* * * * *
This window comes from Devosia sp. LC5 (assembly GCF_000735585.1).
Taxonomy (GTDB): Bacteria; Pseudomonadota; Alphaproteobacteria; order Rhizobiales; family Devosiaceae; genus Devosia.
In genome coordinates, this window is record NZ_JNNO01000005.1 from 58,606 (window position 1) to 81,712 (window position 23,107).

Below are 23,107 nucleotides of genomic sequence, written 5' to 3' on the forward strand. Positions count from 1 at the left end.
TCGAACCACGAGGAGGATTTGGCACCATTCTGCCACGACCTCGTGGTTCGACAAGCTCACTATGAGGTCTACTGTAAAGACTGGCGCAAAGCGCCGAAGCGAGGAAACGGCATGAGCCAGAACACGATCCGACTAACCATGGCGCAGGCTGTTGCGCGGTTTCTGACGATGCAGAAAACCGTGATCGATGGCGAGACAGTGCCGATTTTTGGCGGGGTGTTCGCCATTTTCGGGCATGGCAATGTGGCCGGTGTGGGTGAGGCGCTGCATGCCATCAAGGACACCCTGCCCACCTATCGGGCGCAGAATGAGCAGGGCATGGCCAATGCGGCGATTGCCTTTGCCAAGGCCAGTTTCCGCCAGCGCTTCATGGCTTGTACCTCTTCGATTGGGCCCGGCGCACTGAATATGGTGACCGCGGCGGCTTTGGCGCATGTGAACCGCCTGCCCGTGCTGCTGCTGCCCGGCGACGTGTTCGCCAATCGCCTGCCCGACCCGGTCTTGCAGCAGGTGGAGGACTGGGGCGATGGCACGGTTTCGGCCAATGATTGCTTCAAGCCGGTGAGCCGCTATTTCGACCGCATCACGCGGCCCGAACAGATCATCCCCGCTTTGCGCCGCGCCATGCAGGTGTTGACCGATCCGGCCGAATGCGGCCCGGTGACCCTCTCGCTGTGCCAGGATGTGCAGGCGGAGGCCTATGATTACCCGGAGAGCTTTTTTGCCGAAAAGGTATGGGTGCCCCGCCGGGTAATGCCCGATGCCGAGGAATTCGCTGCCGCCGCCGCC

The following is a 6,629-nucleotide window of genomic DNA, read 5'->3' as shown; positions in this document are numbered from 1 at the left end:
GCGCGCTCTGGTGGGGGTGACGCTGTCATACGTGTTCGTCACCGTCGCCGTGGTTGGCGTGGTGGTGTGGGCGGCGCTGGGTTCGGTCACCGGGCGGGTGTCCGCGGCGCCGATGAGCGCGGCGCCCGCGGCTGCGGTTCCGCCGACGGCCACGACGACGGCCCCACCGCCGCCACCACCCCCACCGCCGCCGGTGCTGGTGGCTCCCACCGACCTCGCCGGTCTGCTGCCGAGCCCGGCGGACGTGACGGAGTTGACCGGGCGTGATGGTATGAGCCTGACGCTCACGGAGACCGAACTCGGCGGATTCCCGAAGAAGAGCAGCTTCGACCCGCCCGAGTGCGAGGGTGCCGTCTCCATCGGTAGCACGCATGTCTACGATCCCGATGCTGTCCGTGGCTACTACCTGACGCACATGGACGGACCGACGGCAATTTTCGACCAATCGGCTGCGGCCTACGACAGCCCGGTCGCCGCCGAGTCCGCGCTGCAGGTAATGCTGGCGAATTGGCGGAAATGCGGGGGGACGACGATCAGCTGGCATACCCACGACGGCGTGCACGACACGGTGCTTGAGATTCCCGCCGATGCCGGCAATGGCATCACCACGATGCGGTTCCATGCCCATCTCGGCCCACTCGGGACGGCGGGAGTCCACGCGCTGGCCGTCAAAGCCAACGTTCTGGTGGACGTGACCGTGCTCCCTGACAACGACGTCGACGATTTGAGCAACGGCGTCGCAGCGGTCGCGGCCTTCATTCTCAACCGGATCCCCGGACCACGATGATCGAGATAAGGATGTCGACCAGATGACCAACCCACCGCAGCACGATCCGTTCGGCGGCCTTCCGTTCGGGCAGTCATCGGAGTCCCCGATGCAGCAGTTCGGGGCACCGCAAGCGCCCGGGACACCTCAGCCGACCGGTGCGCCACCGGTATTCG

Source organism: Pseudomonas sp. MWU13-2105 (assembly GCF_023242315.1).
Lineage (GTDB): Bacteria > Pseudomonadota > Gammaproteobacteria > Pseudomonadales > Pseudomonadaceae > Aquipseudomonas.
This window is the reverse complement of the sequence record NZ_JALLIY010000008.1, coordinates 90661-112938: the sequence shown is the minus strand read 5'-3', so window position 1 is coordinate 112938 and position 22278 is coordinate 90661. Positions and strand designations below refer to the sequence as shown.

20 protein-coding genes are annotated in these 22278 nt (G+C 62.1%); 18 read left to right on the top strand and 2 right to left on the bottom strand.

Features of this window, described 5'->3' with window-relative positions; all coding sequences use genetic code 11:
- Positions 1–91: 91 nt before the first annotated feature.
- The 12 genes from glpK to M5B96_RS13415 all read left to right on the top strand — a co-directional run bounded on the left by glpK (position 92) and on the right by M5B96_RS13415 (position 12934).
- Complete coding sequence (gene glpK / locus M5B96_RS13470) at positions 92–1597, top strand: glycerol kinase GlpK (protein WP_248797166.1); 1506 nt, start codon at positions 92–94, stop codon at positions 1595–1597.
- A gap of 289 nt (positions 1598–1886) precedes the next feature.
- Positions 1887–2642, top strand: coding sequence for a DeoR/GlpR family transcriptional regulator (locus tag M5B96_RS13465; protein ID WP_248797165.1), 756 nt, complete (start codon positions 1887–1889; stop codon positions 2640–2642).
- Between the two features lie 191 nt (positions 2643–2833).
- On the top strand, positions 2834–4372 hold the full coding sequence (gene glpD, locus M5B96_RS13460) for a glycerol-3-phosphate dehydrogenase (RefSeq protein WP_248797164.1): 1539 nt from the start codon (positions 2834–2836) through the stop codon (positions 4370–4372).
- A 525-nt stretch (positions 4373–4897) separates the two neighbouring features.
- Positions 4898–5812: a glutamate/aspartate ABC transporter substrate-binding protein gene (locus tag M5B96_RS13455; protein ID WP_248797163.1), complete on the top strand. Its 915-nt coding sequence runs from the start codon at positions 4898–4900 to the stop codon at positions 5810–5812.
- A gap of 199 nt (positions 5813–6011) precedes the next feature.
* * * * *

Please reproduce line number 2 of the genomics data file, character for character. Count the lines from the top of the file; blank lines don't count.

Taxonomy (GTDB): Bacteria; Pseudomonadota; Alphaproteobacteria; order Rhizobiales; family Devosiaceae; genus Devosia.